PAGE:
Document Detail


Recruitment and retention of minority participants in the DASH controlled feeding trial. DASH Collaborative Research Group. Dietary Approaches to Stop Hypertension.
MedLine Citation:
PMID:  9681285     Owner:  NLM     Status:  MEDLINE    
Abstract/OtherAbstract:
The Dietary Approaches to Stop Hypertension (DASH) study was a National Heart, Lung, and Blood Institute multicenter trial that compared the impact of three dietary patterns on blood pressure (BP) among adults with high normal blood pressure or mild (Stage I) hypertension. DASH's high minority representation (two-thirds of the 459 randomized participants came from minority populations, and 60% of the cohort were African American) offered a valuable opportunity to assess factors affecting minority enrollment and retention in clinical trials of lifestyle modification. Recruitment strategies included targeted mailings to specific groups, mass mailings, community and worksite screenings, and mass media advertising; the four DASH clinical centers also reimbursed participants from $150 to $160. The most productive recruitment strategies tended to be mass mailings directed at a broad audience that was weighted toward, but not limited to, minority participants. DASH's African-American participants overwhelmingly (89%) cited health and dietary factors, such as learning more about blood pressure and healthy eating habits, as their primary reason for participating, while only six percent listed the financial incentives as their primary reason for participating. Eighty-eight percent of African-American respondents reported they would participate again in a similar study. The insights from DASH should help inform future efforts to recruit minority participants.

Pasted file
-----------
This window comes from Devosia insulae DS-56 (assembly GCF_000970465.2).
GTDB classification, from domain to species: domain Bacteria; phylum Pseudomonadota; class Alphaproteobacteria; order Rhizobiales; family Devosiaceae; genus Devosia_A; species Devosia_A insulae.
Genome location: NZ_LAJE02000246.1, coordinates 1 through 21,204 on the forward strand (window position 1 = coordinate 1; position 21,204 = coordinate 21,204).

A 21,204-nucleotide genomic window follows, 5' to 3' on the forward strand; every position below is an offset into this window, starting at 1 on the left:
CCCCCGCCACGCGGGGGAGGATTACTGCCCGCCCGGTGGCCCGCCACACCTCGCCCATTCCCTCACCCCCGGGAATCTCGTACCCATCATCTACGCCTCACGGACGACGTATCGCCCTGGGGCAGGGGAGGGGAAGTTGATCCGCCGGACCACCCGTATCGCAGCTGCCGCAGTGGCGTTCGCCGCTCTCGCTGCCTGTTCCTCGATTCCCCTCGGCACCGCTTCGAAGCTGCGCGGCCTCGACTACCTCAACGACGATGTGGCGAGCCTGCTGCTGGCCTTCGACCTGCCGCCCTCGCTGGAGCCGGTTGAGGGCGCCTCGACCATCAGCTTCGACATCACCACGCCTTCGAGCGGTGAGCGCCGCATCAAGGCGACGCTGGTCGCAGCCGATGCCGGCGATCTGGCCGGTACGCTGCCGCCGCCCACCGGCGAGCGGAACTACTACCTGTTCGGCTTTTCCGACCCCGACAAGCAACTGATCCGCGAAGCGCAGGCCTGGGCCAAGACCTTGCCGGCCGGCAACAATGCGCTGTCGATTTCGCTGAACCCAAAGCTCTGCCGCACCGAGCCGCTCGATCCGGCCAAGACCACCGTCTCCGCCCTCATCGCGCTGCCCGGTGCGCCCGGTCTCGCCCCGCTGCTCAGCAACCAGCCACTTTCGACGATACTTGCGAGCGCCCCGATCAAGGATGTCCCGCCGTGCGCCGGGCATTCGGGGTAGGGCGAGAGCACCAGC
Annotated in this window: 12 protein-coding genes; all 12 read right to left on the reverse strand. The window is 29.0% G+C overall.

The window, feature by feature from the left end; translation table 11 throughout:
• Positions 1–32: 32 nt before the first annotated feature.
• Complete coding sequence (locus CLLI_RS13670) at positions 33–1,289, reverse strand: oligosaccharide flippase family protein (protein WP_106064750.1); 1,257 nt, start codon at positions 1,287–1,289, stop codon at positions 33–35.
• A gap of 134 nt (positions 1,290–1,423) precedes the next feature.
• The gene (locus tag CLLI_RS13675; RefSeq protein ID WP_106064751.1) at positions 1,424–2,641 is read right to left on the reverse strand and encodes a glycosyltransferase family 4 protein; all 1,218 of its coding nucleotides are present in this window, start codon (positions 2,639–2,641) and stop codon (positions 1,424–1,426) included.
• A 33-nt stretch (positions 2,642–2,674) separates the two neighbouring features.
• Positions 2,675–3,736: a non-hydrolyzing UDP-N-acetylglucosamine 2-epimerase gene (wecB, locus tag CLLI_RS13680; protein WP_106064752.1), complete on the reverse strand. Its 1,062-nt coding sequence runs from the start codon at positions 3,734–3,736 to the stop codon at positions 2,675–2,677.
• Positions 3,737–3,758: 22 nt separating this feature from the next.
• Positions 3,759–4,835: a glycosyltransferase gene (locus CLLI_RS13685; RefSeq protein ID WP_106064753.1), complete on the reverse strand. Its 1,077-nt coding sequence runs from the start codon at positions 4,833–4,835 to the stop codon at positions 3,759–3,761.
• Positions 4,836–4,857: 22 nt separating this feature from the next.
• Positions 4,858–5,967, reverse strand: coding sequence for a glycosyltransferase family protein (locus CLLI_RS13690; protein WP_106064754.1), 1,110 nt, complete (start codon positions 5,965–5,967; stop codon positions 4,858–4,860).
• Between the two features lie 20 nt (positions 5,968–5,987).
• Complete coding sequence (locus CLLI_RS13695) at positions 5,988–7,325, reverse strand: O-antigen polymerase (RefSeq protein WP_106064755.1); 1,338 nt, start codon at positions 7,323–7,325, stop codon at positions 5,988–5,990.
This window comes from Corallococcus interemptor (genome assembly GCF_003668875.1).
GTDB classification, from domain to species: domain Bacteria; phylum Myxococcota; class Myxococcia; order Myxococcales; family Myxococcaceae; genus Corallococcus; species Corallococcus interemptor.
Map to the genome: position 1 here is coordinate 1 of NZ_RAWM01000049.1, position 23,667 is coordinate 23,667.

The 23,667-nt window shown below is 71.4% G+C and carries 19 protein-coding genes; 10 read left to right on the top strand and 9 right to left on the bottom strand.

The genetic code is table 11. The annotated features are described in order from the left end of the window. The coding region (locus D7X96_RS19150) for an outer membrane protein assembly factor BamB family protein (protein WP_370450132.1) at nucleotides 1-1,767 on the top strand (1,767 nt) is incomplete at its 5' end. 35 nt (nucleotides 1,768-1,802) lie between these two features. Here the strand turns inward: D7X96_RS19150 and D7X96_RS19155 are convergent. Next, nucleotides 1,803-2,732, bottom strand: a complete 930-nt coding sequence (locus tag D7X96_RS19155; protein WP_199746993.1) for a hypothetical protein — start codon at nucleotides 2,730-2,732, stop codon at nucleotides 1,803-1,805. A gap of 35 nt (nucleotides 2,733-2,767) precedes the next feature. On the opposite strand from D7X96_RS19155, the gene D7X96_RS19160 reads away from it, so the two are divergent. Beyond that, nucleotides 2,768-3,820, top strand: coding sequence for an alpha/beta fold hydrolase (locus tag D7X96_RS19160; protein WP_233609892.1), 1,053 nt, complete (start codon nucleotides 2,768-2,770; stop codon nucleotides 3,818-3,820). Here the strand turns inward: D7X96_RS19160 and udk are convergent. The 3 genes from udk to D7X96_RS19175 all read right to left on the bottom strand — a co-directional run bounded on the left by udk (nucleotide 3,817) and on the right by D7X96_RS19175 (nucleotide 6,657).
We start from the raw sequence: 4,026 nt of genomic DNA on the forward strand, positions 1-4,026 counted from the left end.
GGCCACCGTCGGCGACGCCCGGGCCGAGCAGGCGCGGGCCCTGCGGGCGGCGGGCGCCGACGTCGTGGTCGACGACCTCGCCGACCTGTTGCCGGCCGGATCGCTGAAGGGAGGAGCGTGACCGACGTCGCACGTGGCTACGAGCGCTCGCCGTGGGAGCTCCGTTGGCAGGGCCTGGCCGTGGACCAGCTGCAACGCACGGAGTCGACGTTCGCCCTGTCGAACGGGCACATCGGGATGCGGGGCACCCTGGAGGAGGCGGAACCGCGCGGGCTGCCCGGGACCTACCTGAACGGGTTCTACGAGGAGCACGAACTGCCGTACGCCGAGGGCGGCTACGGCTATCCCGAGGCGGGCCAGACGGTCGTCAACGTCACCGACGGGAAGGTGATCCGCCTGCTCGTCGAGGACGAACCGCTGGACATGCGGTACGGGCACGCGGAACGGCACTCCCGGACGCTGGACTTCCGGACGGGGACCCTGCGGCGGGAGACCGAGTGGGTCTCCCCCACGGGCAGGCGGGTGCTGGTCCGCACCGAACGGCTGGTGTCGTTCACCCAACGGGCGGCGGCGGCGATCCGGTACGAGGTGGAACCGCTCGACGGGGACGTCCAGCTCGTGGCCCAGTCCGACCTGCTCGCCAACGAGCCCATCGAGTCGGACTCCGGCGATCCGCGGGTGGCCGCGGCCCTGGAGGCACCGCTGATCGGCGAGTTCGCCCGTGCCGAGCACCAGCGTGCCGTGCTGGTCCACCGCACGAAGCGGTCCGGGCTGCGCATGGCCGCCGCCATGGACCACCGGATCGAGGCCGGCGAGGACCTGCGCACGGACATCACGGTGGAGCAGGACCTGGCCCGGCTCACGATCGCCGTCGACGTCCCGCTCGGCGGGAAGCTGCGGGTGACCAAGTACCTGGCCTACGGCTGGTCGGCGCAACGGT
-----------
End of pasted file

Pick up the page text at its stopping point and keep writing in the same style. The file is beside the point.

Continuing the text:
Authors:
W M Vollmer; L P Svetkey; L J Appel; E Obarzanek; P Reams; B Kennedy; K Aicher; J Charleston; P R Conlin; M Evans; D Harsha; S Hertert
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Publication Detail:
Type:  Clinical Trial; Journal Article; Multicenter Study; Randomized Controlled Trial; Research Support, U.S. Gov't, P.H.S.    
Journal Detail:
Title:  Ethnicity & disease     Volume:  8     ISSN:  1049-510X     ISO Abbreviation:  Ethn Dis     Publication Date:  1998  
Date Detail:
Created Date:  1998-09-25     Completed Date:  1998-09-25     Revised Date:  2007-11-14    
Medline Journal Info:
Nlm Unique ID:  9109034     Medline TA:  Ethn Dis     Country:  UNITED STATES    
Other Details:
Languages:  eng     Pagination:  198-208     Citation Subset:  IM    
Affiliation:
Kaiser Permanente Center For Health Research. vollmerwi@chr.mts.kpnw.org
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MeSH Terms
Descriptor/Qualifier:
Adult
African Americans
Female
Health Promotion
Humans
Hypertension / diet therapy*
Life Style
Male
Middle Aged
Minority Groups*
Motivation
Patient Selection*
United States
Grant Support
ID/Acronym/Agency:
HL50968/HL/NHLBI NIH HHS; HL50972/HL/NHLBI NIH HHS; HL50977/HL/NHLBI NIH HHS

From MEDLINE®/PubMed®, a database of the U.S. National Library of Medicine


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